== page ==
Bill Brownstein, Montreal Gazette
More from Bill Brownstein, Montreal Gazette
Marc Garneau doesn’t scare easily. The federal Minister of Transport was the first Canadian astronaut to fly into space, spinning through the cosmos in 1984. He followed that up with two more shuttle missions in 1996 and 2000.
But what keeps the former president of the Canadian Space Agency up at night? Nightmares of heat-shield failures or re-entries into Earth’s atmosphere gone amok? Nope.
Would you believe something so much smaller than a rocket-ship but potentially more insidious?
Would you believe: drones?
More specifically, drones interfering with aircraft, from jumbo 747s to wee Cessnas and even seaplanes. There have already been numerous reports of near-collisions between drones and airplanes, and with unregulated recreational drones soaring in popularity, Garneau fears catastrophe could be around the corner.
“That’s the kind of nightmare scenario that keeps me up at night,” he says.
And if that’s Garneau’s nightmare, it should probably be ours, too.
Garneau, the member of Parliament for Notre-Dame-de-Grâce—Westmount, points out that most people don’t think of birds as dangerous, yet there have been countless incidents of bird-strikes on planes that have disabled operating systems and have even resulted in passenger deaths.
“Birds are light and fragile, made of hollow bones and feathers,” Garneau says. “Drones are made of metal and contain lithium batteries.”
You don’t have to be an astrophysicist to figure out what could occur if a drone got sucked into the engine of a 747 high over a densely populated city.
In 2016, there were 148 drone/airplane incident reports — up from 85 in 2015 and 41 in 2014.
“I don’t know what the numbers are so far this year, but it’s also trending upwards, because there are more people with drones,” Garneau says. “These are reports where the pilot, typically, is coming in on final approach, or close to it, or taking off. And the pilot spots out of the side or front window what appears to be a drone. I’ve had reports of proximity, ranging from 50 feet to a couple of thousand feet.
“What this signifies to me is that there are people who have clearly no idea of the danger they are posing when they decide to fly their drone. I’m concerned about a case where a drone could go into an engine or smash a canopy window at a critical point in the flight.”
Garneau notes that his time spent with the NASA program has made him particularly safety-conscious, and that he seeks to take a pro-active approach to the issue — rather than wait for calamity to strike.
Under current regulations, operators of drones for commercial, academic or research purposes require a Special Flight Operating Certificate. Garneau concedes that most certificate holders have operated safely to date. His concern is the ever-growing number of recreational-drone operators who don’t need a certificate.
To that end, Garneau has introduced immediate measures, until new regulations, covering all unmanned aircraft (including model planes) and setting minimum age requirements, can be enacted. These measures include no flying of recreational drones: at night; higher than 90 metres; within 75 metres of buildings, vehicles or people; and within 9 kilometres of any airport, heliport, seaplane base or airstrip where aircraft take off or land. Plus, operators will be required to mark their drones with their contact information and to steer clear of controlled or restricted airspace, forest fires and first-responder sites.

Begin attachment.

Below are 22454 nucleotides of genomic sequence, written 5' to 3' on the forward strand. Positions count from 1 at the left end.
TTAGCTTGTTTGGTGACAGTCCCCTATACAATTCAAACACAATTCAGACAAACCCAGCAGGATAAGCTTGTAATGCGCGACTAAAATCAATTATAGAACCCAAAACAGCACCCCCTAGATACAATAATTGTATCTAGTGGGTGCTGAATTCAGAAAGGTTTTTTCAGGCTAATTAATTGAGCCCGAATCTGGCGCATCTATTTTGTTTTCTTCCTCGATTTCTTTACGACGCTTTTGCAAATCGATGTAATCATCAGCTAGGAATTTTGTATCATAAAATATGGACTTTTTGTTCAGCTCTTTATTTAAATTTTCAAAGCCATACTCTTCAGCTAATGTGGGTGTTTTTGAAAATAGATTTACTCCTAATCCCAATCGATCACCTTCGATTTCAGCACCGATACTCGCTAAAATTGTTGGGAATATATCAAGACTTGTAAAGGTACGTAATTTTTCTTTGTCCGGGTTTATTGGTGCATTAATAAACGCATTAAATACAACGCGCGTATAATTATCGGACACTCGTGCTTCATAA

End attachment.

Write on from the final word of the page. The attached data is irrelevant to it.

Anyone caught breaking these rules is subject to fines of up to $3,000.
Until recently, some “dos and don’ts” covered recreational drone use, but these were largely guidelines with no penalties for ignoring them.
“We have strict interim orders for now, and shortly we’ll be coming up with some final regulations, because I just don’t want to hear about that awful catastrophe of someone not knowing about flying a drone close to an airplane,” Garneau says. “If the drone is big — and they are getting bigger all the time — they can cause a lot of damage.”
Regardless of the danger, Garneau realizes there is a “community of people” out there who don’t like these measures, complaining they make it impossible for them to enjoy recreational drone flying.
“Yes, there are people who know what they’re doing and who are responsible, and, no question, drones can do great things,” he says. “My concern is not them. It’s those who really don’t have the knowledge about what they’re doing in Canadian airspace.
“Pilots have to undergo a rigorous process to become qualified as pilots. But at the moment, it’s fairly easy for someone to buy a drone and put it up there. So with new regulations, we’d like to bring in some training and a requirement to demonstrate that one understands the safety aspect before getting permission to fly.”
Garneau can’t specify how many of the reported drone/airplane incidents have taken place near the Pierre Elliott Trudeau International Airport, but can say that it has had its share “because it’s one of the biggest airports in the country.”
“Really, it’s everywhere in the country — Toronto, Vancouver as well as Montreal,” Garneau adds. “I don’t ever want to be in the position if something were to happen, having people immediately say: ‘Why didn’t you do something?’”
AT A GLANCE
For tips on drone safety, go to canada.ca/drone-safety.